Granted, I didn't know all of that in September, but I still took a huge leap of faith in predicting this team would finish 11-5. The Chiefs have nine games left, and they should be favored in all but two of them: next week in St. Louis, and a December road game in San Diego.
This Sunday, the Chiefs face a Seattle Seahawks team that stands 4-2 but is hardly playing like the defending NFC champions. Among their victims this year have been such NFL powerhouses as the Detroit Lions and Arizona Cardinals. They did defeat the New York Giants at home, so they do have at least one win over a quality opponent.
The same can be said for the Chiefs, who got their first quality win against the San Diego Chargers last week.
But even though KC's record doesn't match Seattle's, the Chiefs might be the better team. The good guys in red made major headway in climbing back into the AFC West race when they beat San Diego. The Seahawks currently share the same record with the Rams, but after this weekend, those two teams could be heading in opposite directions.
Herm Edwards, who has taken a lot of heat already this season, has really done a remarkable job. His team has been competitive in five of six games this season. That's a big accomplishment when you consider that the Chiefs have weathered the biggest storm of the season by climbing back to .500 after an 0-2 start.
Earlier in the week I ran into Edwards in the elevator, and he told me something very interesting. He said that he's learned a lot about his football team and they've learned a lot about him. That tells me that he's beginning to sense his team's potential.
Edwards is a positive man, to say the least. He's also one of those rare people that always stays upbeat. Granted, he rubs some in the media the wrong way, but he's a football coach, and as he told everyone this week at his press conference, he knows what he's doing.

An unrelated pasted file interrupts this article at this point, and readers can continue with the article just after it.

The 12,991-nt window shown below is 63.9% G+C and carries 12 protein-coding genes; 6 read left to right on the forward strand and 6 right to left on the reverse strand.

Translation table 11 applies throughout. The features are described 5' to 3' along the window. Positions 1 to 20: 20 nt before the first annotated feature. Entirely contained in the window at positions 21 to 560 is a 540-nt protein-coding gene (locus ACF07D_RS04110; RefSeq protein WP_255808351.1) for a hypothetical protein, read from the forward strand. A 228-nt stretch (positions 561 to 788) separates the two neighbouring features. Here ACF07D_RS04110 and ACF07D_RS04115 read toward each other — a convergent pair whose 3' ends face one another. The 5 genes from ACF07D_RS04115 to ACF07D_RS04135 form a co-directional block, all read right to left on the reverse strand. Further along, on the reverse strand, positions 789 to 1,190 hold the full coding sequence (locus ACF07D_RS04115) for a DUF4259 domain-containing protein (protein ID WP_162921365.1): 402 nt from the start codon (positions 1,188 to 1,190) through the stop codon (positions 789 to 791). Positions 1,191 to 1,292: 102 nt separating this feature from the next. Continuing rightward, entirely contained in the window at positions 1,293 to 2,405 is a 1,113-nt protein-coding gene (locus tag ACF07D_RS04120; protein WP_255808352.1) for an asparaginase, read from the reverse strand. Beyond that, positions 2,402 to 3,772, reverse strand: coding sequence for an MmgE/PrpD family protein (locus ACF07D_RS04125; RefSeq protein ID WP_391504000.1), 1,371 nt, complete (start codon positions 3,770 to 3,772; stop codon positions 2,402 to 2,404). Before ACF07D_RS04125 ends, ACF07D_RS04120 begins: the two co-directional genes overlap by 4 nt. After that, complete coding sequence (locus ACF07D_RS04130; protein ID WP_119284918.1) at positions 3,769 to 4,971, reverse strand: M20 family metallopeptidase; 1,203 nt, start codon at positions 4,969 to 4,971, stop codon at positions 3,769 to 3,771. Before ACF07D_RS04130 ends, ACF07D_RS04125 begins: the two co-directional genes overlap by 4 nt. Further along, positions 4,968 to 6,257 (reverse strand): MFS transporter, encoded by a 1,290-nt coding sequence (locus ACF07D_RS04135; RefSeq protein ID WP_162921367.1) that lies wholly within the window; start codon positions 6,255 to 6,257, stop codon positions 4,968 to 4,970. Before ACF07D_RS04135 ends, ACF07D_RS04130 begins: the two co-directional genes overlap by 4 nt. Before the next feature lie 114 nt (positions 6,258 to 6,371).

Edwards has rallied the team around backup quarterback Damon Huard, who is 3-2 as a starter, while fixing some of the problems on defense. He's created hope that the season will be extended into the playoffs.
Don't get me wrong, this team still has some major holes to fill. The offensive tackles are still not playing at a level that will allow this offense to become a dominating unit. They may end up that way, but Jordan Black and Kevin Sampson are still struggling with growing pains.
To that end, Edwards welcomed back John Welbourn and signed Chris Terry this week. Both just finished serving six-game suspensions for banned substances, but the Chiefs felt they were worth the risk.
In Terry's case, he hasn't played in an NFL game since the end of the 2004 season. But Edwards said more than once that Terry was a very good football player. If Terry has truly overcome his recent troubles and can become a productive member of this football team, he could end being a steal. If not, then the Chiefs really don't lose very much.
The Chiefs know what they have when it comes to Welbourn, who has experience in the offense. He can fill in at either tackle spot and should be activated for next Sunday's game in St. Louis.
Edwards has served notice to his team this week that no job is safe. Adding two veteran tackles midway through the season sends a message to the entire offensive line. It's clear that Edwards expects more from his starting tackles.
Edwards knows that his Chiefs have a better than average chance of defeating the Seahawks this Sunday. He's also looked ahead at the schedule and probably sees the same thing that everyone else sees when gazing at the next few opponents, potential wins – lots of them.